Queen's Park Turns Pink for Breast Cancer Awareness Month

Rethink Breast Cancer urges Ontario MPP's to consider the needs of young women with breast cancer in the province.

TORONTO, Oct. 1, 2013 /CNW/ - Kicking off breast cancer awareness month, Rethink Breast Cancer is meeting with Members of Provincial Parliament, and their staff, as part of their national efforts to raise awareness about the unmet needs of young women diagnosed with breast cancer.

In the spring, Rethink released the results of its first-ever, large-scale quantitative survey of younger breast cancer patients (20 to 45 years old) entitled "Breast Cancer: The Younger Woman's Journey" (http://bit.ly/1edlPG1) which found that age does have an impact on the breast cancer experience.  Women in this age group face many unique challenges that are not being met by our current health care systems.

Rethink Breast Cancer (Rethink) attributes two key factors to younger women having a more difficult breast cancer experience than older women - aggressiveness of cancer treatment and life-stage - and is putting young women on the province's agenda.

"When younger women get breast cancer, it often spreads more aggressively, leading to tougher treatments and lower survival rates," said MJ Decoteau, Executive Director of Rethink Breast Cancer.  "Add age-specific issues as fertility, diagnosis during pregnancy, childcare, and financial security, and breast cancer becomes a triple threat to younger women.  We think it is important that policy makers understand and address the unique needs of this community."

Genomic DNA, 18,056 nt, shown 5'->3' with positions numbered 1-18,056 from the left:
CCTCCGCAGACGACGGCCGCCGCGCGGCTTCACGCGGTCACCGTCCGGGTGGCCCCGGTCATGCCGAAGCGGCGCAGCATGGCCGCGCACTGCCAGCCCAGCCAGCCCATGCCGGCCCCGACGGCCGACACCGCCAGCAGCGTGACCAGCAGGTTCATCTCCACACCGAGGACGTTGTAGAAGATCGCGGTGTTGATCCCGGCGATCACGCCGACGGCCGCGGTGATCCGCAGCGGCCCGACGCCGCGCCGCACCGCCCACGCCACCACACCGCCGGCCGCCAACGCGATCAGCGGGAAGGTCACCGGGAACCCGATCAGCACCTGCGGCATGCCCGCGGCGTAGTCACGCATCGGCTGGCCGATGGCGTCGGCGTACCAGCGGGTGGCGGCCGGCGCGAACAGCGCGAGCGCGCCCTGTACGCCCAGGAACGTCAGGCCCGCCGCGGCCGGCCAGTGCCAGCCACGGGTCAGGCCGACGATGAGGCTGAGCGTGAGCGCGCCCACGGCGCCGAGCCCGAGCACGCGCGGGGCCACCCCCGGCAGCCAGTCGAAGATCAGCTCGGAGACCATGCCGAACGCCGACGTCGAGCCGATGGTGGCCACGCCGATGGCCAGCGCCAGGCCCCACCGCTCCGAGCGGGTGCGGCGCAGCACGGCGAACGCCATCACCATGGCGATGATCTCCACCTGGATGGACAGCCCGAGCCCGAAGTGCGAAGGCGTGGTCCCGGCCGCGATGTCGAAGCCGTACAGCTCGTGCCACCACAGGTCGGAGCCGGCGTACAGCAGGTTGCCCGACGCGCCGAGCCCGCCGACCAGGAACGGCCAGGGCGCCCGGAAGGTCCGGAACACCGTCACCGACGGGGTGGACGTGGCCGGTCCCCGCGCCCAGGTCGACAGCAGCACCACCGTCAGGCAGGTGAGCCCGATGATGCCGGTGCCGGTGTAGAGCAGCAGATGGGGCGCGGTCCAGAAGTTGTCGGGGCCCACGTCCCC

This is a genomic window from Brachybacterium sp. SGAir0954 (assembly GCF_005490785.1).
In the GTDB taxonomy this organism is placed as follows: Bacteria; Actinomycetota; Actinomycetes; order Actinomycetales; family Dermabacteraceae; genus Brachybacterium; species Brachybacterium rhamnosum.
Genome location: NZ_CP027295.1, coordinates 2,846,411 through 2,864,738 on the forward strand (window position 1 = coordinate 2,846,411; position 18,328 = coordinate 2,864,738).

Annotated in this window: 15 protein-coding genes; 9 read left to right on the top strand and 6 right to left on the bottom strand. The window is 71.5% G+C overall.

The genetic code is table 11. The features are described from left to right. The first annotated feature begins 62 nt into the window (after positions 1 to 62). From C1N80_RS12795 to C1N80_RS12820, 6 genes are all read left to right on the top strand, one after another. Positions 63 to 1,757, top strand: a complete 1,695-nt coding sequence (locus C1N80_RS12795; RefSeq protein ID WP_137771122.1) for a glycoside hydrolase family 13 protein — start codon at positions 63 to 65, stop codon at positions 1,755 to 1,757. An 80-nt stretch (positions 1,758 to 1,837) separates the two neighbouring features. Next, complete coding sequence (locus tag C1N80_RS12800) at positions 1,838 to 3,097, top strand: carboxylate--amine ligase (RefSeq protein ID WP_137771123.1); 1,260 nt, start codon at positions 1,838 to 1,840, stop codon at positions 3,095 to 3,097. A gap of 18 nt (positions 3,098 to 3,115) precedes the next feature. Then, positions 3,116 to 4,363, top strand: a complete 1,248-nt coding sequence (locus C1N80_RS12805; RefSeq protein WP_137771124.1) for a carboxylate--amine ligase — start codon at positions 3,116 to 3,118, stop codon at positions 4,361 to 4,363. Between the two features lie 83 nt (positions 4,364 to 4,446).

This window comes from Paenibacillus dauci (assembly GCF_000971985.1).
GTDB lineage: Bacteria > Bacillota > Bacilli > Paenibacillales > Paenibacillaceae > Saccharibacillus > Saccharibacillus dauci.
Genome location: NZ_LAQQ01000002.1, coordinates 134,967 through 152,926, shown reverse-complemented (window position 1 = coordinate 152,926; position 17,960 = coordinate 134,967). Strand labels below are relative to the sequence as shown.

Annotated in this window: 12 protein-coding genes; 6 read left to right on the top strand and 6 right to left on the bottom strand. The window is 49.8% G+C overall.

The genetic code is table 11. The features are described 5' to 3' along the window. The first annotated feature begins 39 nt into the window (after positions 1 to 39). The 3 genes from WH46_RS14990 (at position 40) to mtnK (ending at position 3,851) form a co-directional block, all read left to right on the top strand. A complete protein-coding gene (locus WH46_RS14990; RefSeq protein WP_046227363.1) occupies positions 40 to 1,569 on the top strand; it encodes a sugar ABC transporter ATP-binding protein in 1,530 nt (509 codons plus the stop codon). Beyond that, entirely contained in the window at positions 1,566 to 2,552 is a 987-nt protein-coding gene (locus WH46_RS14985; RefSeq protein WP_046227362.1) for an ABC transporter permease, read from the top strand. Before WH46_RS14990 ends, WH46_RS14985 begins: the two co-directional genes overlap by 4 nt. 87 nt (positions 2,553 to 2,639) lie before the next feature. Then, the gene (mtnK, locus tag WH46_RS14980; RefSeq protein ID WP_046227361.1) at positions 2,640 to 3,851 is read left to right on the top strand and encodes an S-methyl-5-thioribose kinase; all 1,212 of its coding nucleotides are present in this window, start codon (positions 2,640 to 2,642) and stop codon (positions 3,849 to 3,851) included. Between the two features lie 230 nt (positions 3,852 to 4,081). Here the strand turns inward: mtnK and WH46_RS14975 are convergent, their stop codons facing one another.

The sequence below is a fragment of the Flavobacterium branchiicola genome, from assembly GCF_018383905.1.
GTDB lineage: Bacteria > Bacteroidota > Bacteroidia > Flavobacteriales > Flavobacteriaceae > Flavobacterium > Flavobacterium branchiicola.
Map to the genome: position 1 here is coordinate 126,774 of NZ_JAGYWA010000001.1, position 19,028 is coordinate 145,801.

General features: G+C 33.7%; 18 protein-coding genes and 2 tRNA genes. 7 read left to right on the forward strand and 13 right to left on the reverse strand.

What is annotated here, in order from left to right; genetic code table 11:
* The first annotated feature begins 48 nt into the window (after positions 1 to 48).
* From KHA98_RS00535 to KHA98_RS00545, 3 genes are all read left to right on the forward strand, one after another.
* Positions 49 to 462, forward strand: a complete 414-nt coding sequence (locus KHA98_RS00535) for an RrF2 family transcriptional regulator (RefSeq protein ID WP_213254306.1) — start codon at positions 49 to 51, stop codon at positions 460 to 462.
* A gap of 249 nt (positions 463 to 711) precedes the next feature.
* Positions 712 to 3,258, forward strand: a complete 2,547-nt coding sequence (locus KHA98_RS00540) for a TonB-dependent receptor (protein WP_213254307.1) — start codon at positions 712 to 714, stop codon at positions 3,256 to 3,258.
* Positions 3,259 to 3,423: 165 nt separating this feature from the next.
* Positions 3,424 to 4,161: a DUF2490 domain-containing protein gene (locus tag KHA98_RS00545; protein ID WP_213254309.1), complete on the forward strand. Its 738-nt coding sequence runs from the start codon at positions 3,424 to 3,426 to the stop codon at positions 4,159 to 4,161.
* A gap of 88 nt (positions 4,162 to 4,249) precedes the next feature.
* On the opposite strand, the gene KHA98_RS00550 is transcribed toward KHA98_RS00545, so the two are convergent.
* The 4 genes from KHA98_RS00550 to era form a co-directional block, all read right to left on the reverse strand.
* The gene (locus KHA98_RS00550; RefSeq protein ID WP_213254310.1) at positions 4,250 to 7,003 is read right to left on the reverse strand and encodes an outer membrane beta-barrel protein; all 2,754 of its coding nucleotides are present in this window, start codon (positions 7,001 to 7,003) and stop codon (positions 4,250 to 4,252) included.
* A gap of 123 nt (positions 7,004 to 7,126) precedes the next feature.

Rethink calls for action

Rethink Breast Cancer has identified two key priority areas for immediate action that could significantly assist with the challenges facing younger women diagnosed with breast cancer:  the development of a Patient Bill of Rights for Younger Women with Breast Cancer, and a call for Nurse Navigation services be available to all Canadian women.

A Patient Bill of Rights for Younger Women with Breast Cancer would ensure that all community and health care workers are aware of the unique challenges with which younger women are confronted during diagnosis, treatment and recovery.  By creating protocols, a Patient Bill of Rights would be an important step towards improving the experience of younger breast cancer patients.

Extensive research has been done on the positive impact nurse navigators can have on cancer patients. Rethink is calling for Nurse Navigation services to be available to all breast cancer patients, which would significantly improve patients access to tailored information, resources and support services for younger women.  Nurse Navigators can play a major role in supporting and upholding a Patient Bill of Rights for Younger Women with Breast Cancer.

About Rethink Breast Cancer

Rethink Breast Cancer is the first Canadian charity that focuses fearlessly and uniquely on the awareness, support, research and advocacy needs of younger women who are concerned about and affected by breast cancer. www.rethinkbreastcancer.com.

SOURCE: Rethink Breast Cancer

For further information:

Alison Gordon
416-920-0980 ex.223

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